Ahead of Physical Disability World Series, allegations of bias against selectors
Ahead of the 2019 Physical Disability World Cricket Series, differences have broken out within various state associations of physically disabled cricketers, with many alleging that the selection process was unfair and fraudulent.
Ahead of the first Physical Disability World Cricket Series in August in England this year, a major controversy has broken out. Two leading associations for physically disabled cricket have alleged that the selection process followed by the All India Cricket Association for the Physically Challenged AICPAC is flawed.
The two associations, Disabled Sporting Society DSS and Indian Cricket Federation for Disabled ICFD have written a formal letter to the Board of Control for Cricket in India BCCI withdrawing support from the AICPAC, an umbrella group of four associations which came together to promote cricket for physically disabled players.
The umbrella group is headed by Ashok Wadekar, brother of the legendary Ajit Wadekar, former India cricket captain. The BCCI charged the AICPAC with choosing the players who would make it to the India team for the World Series. A selection camp was held in Hubli, Karnataka, where 120 of India's best physically disabled cricketers were called for trials.
However, the choice of the final players was biased, allege some cricketers and members of associations from Lucknow, Kolkata and Vadodara. They say the process was dominated by the All India Association for Physically Challenged, which preferred players from Mumbai. They say many experienced players were not even invited for the Hubli meet.
Among the players who was left out was Suvro Joarder, who plays for a Kolkata cricket club alongside non-disabled players.
"When the trials were held in Hubli, the idea was to call cricketers that associations had recommended. But of the lot finally called, many were non-deserving, says Suvro.
It is alleged that several star players with considerable experience playing international matches were sidelined, like Jeet Bhowmik and Kailash Prasad. "All the four associations should have played matches and chosen the good players but instead politics was played, says Kailash, who plays for Agra, "I am the opener for the national side, but I was not given a chance. The trials were organised poorly with certain groups taking over.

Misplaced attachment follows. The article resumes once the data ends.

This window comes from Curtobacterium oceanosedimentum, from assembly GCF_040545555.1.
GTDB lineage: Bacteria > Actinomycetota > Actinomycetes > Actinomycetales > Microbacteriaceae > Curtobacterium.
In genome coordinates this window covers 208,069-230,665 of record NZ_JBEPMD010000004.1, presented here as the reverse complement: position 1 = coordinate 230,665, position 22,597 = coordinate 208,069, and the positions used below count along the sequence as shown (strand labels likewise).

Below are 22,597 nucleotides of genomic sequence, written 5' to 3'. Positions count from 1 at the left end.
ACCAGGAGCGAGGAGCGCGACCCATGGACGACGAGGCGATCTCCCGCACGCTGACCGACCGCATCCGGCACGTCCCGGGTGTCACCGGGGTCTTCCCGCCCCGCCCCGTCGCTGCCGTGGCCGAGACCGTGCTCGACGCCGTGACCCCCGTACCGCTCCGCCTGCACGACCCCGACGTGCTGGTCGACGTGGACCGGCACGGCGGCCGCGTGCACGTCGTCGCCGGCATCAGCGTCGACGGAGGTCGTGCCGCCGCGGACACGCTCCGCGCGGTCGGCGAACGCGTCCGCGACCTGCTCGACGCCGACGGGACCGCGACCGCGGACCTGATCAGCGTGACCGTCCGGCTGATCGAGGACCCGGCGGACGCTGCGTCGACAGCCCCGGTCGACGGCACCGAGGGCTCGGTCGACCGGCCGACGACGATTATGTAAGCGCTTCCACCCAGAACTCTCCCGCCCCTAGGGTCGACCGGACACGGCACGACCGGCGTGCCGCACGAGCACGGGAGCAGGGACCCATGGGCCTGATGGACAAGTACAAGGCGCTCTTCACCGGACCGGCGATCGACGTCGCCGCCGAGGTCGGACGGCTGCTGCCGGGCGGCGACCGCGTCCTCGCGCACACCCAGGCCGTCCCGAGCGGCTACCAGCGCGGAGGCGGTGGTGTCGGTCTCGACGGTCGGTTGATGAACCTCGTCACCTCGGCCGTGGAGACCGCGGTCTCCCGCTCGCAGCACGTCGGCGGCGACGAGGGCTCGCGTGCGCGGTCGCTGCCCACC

Allegations that Ravi Chauhan, General Secretary of AICPAC, dismisses. "All players were given an opportunity and we ensured the selection process was fair and transparent by setting up a separate committee of former Ranji Trophy players, says Chauhan. He says the allegation that Mumbai players were given greater opportunities to show their skills is nonsense. "The team that has been chosen for India is the best of the lot and they will show that in the world series.
The decision of two key associations to withdraw from the umbrella group is definitely a setback. However, Haroon Rashid of the DSS is adamant about the decision.
The DSS was the first to form a team of physically challenged cricketers as far back as 2007 and we have played 93 international matches so far. But we were not informed. Players like Ghulam Din from Ludhiana who has a sterling record never even got to play, while someone like Kailash Prasad even after 55 runs and 5 wickets did not make it the final list. This is totally arbitrary and unfair, and we refuse to be a part of this. - Haroon Rashid, General Secretary, Disabled Sporting Society
Dr A W Siddiqui, General Secretary, Indian Cricket Federation for Disabled agrees. 'We are withdrawing from the AICPAC and we have decided not to play with them. We have informed the BCCI about this and plan to appeal to the cricket board to step in.
Chauhan says the decision will be a major setback in the efforts to give cricket for the physically disabled a nationwide platform. "If they have written to the BCCI, it is unfortunate. This is a conspiracy by a few people who have been mismanaging operations and promoting selfish interests and they are unhappy with this move to make it a transparent affair.